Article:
By GWEN OREL
Steven Casper did not know how long the shelter where he stayed had been waiting for a microwave.
But it was a while.
After Casper talked to Karen Coussoulis about it, the microwave arrived within two days.
“Everything I’ve asked, if they could provide it, they provided it,” he said. “The clothes they give out, it’s unbelievable. The type of clothes — Lands’ End, L.L. Bean. People don’t know. I just became homeless, so this is new to me.”
Coussoulis and Jacqueline Caroprese are the founders and organizers of weGodthis, a volunteer group of local moms who serve food on Sundays and Wednesdays to homeless people in Newark’s Peter Francisco Park.
Casper relocated to Newark from South Jersey for a job this past winter, but the job fell through. When his funds ran out, he moved to the United Community Center.
And then coronavirus came, and “everything went haywire,” he said.
Coussoulis and Caroprese never missed a day. The two moms met through their children, who both attend Montclair’s Lacordaire Academy. Caroprese, of Rutherford, began working with the homeless about nine years ago; she was a youth group leader at St. Mary’s Church in Rutherford and wanted to find a way to involve local youth in helping the homeless. She began working with the Friends in Need Foundation, bringing food to the homeless at Peter Francisco Park.
That organization, however, which is based in San Diego, only provided food, not winter coats. Caroprese wanted to do more. She began running coat drives on her own. Then she joined forces with Coussoulis, of Little Falls, about two years ago.
OFFICIAL, AND PERSONAL
This past May, the group became an official nonprofit organization. They celebrated in June with a picnic in Peter Francisco Park with the people they serve.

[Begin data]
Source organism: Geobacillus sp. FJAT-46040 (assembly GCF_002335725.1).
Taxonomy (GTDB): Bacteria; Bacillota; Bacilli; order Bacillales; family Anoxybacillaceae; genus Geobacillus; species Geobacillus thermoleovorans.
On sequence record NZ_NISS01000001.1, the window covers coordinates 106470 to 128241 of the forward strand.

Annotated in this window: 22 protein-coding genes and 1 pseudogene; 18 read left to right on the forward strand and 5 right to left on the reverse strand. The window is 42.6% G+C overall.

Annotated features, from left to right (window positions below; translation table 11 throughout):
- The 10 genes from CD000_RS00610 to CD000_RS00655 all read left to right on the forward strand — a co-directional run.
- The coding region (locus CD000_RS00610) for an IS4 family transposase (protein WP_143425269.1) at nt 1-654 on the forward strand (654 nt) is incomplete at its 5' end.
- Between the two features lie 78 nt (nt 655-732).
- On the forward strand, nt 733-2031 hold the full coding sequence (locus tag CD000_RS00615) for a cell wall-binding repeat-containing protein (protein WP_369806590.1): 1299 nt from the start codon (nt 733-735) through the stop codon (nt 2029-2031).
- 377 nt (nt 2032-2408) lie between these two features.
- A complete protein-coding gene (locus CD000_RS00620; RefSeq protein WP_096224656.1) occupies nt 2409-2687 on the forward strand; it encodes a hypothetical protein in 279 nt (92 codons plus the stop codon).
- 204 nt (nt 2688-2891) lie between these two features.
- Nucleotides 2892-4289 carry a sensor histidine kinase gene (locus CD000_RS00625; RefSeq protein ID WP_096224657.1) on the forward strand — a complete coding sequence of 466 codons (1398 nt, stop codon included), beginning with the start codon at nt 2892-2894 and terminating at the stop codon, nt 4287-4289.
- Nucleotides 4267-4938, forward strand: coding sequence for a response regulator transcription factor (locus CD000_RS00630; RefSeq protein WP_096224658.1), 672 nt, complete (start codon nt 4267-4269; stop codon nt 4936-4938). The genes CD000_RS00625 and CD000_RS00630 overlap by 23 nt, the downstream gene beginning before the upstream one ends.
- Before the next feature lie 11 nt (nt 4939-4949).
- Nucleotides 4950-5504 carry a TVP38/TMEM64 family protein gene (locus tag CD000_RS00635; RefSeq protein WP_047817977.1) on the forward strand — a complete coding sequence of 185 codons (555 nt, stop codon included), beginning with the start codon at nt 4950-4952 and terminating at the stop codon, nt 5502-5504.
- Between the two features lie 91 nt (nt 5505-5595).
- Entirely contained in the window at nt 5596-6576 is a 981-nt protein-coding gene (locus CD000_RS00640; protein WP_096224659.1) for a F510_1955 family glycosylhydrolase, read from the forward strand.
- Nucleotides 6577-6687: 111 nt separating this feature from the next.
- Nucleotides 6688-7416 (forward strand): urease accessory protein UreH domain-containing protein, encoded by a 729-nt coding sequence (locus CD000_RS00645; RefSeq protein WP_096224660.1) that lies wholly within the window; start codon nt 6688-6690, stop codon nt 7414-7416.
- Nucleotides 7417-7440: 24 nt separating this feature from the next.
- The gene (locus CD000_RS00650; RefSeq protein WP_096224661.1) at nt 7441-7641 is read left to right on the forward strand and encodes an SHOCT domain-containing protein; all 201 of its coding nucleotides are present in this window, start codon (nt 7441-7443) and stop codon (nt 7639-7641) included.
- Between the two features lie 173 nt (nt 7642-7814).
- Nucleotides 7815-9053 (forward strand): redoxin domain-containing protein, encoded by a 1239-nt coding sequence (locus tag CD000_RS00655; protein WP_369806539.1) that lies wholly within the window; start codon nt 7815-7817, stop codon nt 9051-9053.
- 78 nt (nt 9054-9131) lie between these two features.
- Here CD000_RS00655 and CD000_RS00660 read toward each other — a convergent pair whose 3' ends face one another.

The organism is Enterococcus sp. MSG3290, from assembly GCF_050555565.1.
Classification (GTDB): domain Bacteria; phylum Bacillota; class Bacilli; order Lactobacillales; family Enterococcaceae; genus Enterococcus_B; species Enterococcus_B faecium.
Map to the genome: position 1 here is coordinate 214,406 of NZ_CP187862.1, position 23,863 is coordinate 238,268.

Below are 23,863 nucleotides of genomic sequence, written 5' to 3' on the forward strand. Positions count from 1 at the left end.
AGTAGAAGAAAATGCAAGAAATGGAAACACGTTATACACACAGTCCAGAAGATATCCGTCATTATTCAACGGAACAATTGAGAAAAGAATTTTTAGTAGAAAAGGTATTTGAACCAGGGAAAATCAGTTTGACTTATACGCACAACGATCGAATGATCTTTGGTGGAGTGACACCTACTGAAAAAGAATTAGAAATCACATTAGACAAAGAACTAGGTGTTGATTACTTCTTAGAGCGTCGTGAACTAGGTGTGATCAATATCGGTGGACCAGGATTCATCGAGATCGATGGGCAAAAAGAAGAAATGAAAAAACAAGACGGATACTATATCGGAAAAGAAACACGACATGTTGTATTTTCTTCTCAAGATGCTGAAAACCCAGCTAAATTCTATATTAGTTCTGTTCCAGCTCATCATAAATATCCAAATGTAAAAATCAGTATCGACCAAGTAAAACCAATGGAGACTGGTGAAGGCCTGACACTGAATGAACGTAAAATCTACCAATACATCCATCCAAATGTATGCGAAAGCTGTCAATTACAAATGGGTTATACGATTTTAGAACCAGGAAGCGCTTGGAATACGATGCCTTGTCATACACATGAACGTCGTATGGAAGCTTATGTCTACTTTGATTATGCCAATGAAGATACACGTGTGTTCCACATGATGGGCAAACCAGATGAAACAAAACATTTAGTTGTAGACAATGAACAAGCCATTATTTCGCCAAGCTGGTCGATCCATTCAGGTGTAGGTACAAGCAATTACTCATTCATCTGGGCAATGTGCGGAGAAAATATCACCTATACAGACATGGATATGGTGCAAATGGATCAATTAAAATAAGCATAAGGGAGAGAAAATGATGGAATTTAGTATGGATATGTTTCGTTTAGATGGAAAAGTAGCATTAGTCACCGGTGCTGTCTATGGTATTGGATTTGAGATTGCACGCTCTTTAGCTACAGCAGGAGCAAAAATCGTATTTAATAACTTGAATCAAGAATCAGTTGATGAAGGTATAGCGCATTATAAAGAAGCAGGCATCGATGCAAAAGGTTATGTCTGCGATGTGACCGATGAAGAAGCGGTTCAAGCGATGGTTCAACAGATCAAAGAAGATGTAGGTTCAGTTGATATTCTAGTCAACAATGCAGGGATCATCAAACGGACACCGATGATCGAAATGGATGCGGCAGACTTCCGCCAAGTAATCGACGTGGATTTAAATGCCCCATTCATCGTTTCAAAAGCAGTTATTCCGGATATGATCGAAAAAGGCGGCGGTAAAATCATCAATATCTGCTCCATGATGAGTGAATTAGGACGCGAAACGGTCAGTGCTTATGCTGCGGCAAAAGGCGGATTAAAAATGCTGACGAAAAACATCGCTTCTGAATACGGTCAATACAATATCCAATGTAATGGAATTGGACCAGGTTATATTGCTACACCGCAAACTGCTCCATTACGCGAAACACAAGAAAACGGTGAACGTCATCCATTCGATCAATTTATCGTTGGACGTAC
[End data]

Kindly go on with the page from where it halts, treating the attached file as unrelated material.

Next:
Going through the steps to be a nonprofit organization helped the group define and hone its mission, which is:
“To grow relationships by giving our time and love to the struggling, the deserving, the hungry, the forgotten, and the lost. We strive to serve as God’s hands and feet on earth and act as a vessel for those with hearts to give. We aspire to achieve this through the support and generosity of our donors and volunteers.”
In addition to the nonprofit’s three trustees, Caroprese, Coussoulis, and Lauren McMahon, of Riverdale, weGodthis has an executive board of five women and a group of volunteers they call “The God Squad,” committed volunteers who show up every week.
While many groups work with the homeless, weGodthis offers something a little different, Coussoulis said.
“One of the things people cling to in our organizations is that we talk to real people on the streets. There’s no middleman. We’re on the streets with them and they’re there, and they’re telling us what they need,” she explained.
For example, if someone tells her he got a new job and needs work boots, Coussoulis will post the need to the group’s social media. When they deliver the boots to the person who needed them, they will send a text or video to the donor.
“And getting that message back, and knowing who it’s going to, it’s very personal,” Caroprese said.
They bring the items on Sunday, and pass them out after they have served about 150 people.
Donors have donated to their wish list, too: Recently a donor got weGodthis a bus that they can use to bring not just food but also clothes and toiletries. “It’s the bus of blessing,” Caroprese said. They hope to be able to branch off and serve people in Paterson, in New York, or wherever the need might be.